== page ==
BRADENTON, FLA. — Rich Rowland thought his time at the ballpark was over when he retired from professional baseball in 1997, but life served him a curveball when his son Robby was selected in the third round of the 2010 MLB draft.
Robby Rowland, entering his third year as a member of the Pittsburgh Pirates organization, has been ascending through the minor league ranks and has visions of making the leap to the major leagues much like his father did over two decades ago.
The young right-hander has relied heavily on his father for advice throughout his professional career, and appreciates just how fortunate he is to have such a prominent role model in his life.
“He always helps me with my preparation. He has taught me since I was a little kid that having a good work ethic makes a world of difference,” said Robby. “Just the stories he tells me of the major-league locker room, it really drives me to get to the level he was at.”
Rich played the first four seasons of his major-league career as a catcher with the Detroit Tigers in the early 1990s; backstopping the likes of Bill Gullickson and Mike Moore. He was dealt to the Red Sox prior to the start of the 1994 season, before retiring just a few seasons later.
It is no wonder that when a fresh-faced 20-year-old Robby was dealt from Arizona to Pittsburgh prior to the 2012 season, his father was the person he relied on for guidance.
“I remember I only had two seasons under my belt with the Diamondbacks when I heard I got traded,” the righty said. “The first phone call I made after I heard the news was to my pops, and I told him, ‘You better come out here because I want to take a drive.’”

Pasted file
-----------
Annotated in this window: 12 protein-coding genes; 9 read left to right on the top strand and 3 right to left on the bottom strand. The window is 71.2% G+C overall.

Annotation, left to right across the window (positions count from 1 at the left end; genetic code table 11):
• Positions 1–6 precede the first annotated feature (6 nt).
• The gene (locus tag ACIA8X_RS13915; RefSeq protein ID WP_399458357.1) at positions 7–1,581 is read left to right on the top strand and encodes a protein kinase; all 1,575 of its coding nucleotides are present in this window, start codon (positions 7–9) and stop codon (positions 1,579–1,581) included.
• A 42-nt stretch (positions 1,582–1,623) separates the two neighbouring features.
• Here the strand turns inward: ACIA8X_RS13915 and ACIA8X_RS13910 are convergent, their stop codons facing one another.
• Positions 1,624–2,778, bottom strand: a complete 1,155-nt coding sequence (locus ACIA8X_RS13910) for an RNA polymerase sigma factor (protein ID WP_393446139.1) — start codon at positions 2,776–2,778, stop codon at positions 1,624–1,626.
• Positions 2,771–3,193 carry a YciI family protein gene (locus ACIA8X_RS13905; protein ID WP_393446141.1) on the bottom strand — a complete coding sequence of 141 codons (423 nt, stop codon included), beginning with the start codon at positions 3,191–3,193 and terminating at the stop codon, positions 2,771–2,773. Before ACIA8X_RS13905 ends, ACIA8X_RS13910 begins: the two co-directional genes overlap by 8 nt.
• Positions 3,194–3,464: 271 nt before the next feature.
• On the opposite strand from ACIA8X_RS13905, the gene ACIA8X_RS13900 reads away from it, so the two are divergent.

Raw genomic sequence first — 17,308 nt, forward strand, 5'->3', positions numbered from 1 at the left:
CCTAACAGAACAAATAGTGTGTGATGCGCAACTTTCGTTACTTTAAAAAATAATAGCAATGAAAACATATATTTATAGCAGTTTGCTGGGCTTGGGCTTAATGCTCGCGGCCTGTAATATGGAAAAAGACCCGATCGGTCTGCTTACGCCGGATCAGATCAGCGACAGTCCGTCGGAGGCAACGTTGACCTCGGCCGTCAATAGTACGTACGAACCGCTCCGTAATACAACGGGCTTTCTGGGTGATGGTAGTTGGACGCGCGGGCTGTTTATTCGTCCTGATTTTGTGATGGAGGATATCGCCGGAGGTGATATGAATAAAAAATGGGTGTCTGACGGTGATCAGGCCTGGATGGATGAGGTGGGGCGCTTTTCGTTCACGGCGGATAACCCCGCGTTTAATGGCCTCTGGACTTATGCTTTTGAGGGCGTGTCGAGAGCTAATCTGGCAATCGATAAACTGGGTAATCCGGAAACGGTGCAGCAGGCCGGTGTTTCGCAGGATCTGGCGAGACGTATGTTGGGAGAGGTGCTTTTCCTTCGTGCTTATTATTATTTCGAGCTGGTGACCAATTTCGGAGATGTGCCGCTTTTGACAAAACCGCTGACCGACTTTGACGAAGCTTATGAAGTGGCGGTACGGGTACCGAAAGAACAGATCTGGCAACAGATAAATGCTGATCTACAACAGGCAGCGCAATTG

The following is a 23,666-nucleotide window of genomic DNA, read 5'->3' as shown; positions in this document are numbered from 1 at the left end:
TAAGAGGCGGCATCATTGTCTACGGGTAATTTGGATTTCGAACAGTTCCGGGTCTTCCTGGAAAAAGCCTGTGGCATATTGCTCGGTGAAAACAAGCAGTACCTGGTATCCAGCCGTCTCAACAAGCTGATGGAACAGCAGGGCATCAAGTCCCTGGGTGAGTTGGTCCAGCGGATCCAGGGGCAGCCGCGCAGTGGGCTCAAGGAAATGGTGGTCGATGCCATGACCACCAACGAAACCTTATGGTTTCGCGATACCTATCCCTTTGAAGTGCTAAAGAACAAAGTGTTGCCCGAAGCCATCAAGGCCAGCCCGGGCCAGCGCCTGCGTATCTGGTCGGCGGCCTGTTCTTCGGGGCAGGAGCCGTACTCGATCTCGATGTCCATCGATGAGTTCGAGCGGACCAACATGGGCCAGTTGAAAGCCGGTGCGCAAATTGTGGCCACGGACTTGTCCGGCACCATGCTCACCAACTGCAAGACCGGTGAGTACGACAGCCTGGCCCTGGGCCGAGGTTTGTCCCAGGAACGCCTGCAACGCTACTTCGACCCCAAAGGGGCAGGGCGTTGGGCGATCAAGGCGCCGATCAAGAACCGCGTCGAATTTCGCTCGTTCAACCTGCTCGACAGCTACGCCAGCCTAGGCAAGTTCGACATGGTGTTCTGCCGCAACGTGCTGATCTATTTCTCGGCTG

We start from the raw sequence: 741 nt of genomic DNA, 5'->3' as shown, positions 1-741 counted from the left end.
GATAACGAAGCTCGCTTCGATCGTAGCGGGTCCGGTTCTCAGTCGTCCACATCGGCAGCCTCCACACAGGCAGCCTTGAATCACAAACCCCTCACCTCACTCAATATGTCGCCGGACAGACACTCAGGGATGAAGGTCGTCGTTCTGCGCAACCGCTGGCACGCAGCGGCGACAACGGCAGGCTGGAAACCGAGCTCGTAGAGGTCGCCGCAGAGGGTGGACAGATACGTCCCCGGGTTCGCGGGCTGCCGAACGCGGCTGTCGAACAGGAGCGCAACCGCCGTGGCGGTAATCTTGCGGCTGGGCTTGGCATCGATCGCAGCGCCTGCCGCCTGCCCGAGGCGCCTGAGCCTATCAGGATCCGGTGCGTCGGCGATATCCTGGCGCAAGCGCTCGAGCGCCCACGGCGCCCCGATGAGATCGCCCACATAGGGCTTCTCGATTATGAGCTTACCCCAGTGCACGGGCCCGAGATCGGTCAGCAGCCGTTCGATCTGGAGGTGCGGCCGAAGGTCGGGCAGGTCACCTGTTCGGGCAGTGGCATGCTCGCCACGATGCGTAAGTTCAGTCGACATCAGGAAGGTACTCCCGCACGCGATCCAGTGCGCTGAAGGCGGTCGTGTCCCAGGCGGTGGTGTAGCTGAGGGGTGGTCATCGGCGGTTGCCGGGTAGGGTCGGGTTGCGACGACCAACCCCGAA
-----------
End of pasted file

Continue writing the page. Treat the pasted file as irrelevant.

The two decided they would take a trip across the United States from the Diamondbacks spring training facility in Scottsdale, Arizona to the Pirates facility in Bradenton, Florida; a trip that spans well over 3,000 kilometres.
Robby reminisced about some of the lighter moments that he and his father experienced on their three-day drive.
“I remember one stop in particular that must have been at a trucker’s pit just outside Texas,” explained Robby. “My dad insisted I needed to keep my arm loose, so it was late at night and we were throwing long [toss] from probably 300 feet in rocks, sand and gravel.”
Rich has always been there for his son, and Robby has used the success of his father, including multiple championship runs in the minors, as a motivator in his own career.
“Ever since I got into professional baseball all I’ve wanted is a ring,” Robby said. “My dad has one or two rings and I’ve always been jealous of that. It actually really drives me.”
Robby looks to have a bright future with the Pirates organization, and with a little luck he just may get a championship ring. Like father, like son.